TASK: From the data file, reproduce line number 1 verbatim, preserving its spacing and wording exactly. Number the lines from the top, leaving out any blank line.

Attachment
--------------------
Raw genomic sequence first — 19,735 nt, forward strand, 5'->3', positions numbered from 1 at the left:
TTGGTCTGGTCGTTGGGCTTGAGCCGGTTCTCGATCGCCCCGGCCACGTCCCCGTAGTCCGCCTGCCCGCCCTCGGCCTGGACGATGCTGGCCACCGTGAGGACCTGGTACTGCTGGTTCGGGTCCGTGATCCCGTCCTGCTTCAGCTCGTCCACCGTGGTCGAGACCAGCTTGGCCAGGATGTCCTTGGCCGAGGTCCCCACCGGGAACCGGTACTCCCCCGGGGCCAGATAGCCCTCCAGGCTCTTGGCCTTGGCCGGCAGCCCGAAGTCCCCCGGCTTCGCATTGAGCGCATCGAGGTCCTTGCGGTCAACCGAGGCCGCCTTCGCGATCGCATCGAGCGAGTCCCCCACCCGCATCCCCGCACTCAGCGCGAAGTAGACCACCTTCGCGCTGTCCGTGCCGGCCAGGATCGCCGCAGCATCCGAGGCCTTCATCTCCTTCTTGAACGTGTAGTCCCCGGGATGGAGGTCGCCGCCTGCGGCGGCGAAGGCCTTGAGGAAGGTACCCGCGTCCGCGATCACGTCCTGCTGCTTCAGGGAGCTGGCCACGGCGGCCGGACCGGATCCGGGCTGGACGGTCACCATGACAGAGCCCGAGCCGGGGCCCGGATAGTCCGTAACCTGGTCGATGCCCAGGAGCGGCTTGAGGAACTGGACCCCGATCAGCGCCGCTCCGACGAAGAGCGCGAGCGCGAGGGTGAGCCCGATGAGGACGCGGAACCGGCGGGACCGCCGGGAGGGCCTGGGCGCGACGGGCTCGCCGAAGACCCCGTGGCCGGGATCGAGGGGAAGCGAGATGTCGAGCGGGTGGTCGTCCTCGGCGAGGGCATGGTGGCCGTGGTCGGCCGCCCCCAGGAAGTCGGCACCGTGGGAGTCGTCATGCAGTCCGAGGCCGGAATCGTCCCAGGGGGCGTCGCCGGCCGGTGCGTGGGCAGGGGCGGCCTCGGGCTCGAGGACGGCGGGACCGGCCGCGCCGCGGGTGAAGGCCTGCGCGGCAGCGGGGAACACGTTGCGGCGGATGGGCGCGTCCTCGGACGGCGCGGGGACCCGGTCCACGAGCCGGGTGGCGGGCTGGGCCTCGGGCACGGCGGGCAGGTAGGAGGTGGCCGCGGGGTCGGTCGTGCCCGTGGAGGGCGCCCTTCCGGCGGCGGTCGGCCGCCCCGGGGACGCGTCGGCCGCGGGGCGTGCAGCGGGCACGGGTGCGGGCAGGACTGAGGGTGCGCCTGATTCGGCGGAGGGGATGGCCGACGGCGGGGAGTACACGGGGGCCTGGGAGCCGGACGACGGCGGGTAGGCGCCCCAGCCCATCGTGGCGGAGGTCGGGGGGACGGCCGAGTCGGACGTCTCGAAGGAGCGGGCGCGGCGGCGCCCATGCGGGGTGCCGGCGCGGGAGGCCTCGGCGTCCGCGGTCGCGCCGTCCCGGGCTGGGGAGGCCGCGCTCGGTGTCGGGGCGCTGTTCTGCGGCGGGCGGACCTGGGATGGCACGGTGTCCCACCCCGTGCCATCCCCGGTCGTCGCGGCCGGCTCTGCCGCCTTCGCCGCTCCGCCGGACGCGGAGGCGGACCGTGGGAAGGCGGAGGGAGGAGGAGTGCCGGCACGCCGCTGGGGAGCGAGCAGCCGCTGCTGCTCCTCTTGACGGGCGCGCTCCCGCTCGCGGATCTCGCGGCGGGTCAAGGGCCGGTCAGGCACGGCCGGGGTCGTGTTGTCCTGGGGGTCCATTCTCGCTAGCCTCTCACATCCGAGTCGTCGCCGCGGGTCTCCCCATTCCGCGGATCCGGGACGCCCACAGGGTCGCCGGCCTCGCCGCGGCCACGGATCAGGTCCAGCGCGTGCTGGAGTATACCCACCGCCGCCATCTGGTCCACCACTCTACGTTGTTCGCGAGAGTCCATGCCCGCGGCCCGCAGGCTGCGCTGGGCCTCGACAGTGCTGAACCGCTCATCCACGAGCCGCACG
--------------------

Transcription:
Raw genomic sequence first — 19,735 nt, forward strand, 5'->3', positions numbered from 1 at the left: